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How do you figer out CG??

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How do you figer out CG??

Old 10-14-2007, 06:43 PM
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Default How do you figer out CG??

I have a question how do you figure out the cg for a tapered wing I'm wanting the formula because I bought a used plane and it didn't come with a set of instructions and I don't know what kind of plane manufacture made the plane to get it so that why I'm asking. This would rely help me out !!

Thanks ,In advance Josh
Old 10-14-2007, 06:48 PM
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Default RE: How do you figer out CG??

http://www.palosrc.com/instructors/cg.htm
Just fill in the blanks. Start with about 28-30% for MAC value.
Old 10-14-2007, 07:02 PM
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Default RE: How do you figer out CG??

Actually, MAC is the Mean Aerodynamic Cord and isn't something you input. It's figured out from the Tip Cord and the Root Cord, and is simply the average of the two.

And figuring the CG based solely on the wing is not the best way to figure out where an airplane's center of gravity should be. That needs to consider lots more things than just the wing. Like how large the tail is and how far back it is.

try this one:

http://www.geistware.com/rcmodeling/cg_super_calc.htm
Old 10-14-2007, 08:57 PM
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Default RE: How do you figer out CG??

Actually that calculator works perfect, and has on at least a dozen aircraft over the last few years. Including several large scale models, such as a 140" Constellation, 94" P-39, 110" B-24, and a 1/2 scale Spacewalker.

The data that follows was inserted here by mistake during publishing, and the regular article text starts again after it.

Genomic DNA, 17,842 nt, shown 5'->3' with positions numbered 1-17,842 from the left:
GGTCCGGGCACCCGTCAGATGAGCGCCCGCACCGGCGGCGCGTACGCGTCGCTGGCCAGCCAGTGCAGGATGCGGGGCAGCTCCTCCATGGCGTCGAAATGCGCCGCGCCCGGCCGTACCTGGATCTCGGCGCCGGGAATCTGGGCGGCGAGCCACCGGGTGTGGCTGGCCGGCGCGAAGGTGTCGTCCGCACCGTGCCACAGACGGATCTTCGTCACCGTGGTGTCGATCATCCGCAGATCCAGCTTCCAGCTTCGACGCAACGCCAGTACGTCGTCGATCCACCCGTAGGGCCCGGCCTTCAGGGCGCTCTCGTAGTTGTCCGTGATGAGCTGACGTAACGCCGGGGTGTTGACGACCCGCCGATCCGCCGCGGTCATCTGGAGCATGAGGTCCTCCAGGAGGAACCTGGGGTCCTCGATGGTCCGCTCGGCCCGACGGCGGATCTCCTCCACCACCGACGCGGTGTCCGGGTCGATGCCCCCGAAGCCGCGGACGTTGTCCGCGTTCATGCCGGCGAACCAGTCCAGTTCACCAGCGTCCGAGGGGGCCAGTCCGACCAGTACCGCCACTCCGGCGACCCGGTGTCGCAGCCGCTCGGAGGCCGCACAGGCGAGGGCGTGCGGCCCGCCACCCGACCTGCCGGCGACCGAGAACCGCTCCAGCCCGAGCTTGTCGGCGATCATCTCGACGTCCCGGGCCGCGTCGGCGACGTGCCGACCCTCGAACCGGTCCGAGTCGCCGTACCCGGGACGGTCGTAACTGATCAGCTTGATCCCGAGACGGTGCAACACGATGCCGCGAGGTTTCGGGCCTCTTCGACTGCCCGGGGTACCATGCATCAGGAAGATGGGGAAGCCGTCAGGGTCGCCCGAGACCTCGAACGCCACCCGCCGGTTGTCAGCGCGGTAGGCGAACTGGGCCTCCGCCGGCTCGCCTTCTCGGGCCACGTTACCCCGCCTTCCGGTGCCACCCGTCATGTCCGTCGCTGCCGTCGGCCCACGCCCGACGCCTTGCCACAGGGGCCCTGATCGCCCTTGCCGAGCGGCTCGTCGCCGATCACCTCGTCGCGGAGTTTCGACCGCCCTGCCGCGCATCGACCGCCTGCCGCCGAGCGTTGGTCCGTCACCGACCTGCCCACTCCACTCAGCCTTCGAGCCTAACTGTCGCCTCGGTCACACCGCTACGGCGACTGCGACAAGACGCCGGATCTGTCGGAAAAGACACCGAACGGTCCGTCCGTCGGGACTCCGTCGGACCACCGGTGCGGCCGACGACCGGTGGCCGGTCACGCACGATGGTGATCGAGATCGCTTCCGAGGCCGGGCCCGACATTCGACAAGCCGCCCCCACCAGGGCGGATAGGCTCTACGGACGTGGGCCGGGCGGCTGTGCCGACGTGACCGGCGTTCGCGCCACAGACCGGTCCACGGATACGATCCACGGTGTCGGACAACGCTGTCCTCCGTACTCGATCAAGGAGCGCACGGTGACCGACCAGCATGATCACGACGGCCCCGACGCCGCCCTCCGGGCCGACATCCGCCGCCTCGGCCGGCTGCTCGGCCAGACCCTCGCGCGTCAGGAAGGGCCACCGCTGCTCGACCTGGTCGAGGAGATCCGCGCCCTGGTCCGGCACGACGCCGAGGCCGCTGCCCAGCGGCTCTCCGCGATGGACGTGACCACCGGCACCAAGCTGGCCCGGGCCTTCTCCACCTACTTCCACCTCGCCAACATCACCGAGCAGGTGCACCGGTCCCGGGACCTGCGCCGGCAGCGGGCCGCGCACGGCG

I like the "KISS" principle.
Old 10-15-2007, 04:38 AM
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Default RE: How do you figer out CG??

Very often in our hobby, there is more than one way to do something. And there are often two or more answers to a question. In some cases, one of the solutions works but leaves out some aspects that can be very important, but still works "good enough".

Why does the location of the CG matter? If we're keeping this simple, then it's simple what it does. It and the horizontal tail balance the airplane and stabilize the pitch of the airplane. Both the tail and the CG work together to do that job. And the size of the tail and how far back it is really is important to where the CG winds up.

So very simply, the tail and the CG make the airplane stable in pitch. When the CG is located properly for the airplane, the tail can keep that airplane flying level. When the CG is too far forward, the tail has too much poorly located weight to deal with and the elevator winds up doing most of it's work keeping the nose up and loses it's effectiveness. When the CG is too far forward, the tail simply can't keep that poorly located weight from making the airplane unstable no matter how big the elevator is or how much it can be deflected.

As you can see, the CG location and the tail have to work together to control the airplane. If your airplane has a tail, it and the CG work together. And both are equally important in balancing the airplane's pitch stability.

If you want to balance the airplane, and the airplane has a tail, you'd consider the size and location of the tail.



Old 10-15-2007, 10:55 AM
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Default RE: How do you figer out CG??

An existing plane such as you described, not something you're designing, will have the c.g. about 30% of the m.a.c.
The horizontal has already been sized and positioned for good flight.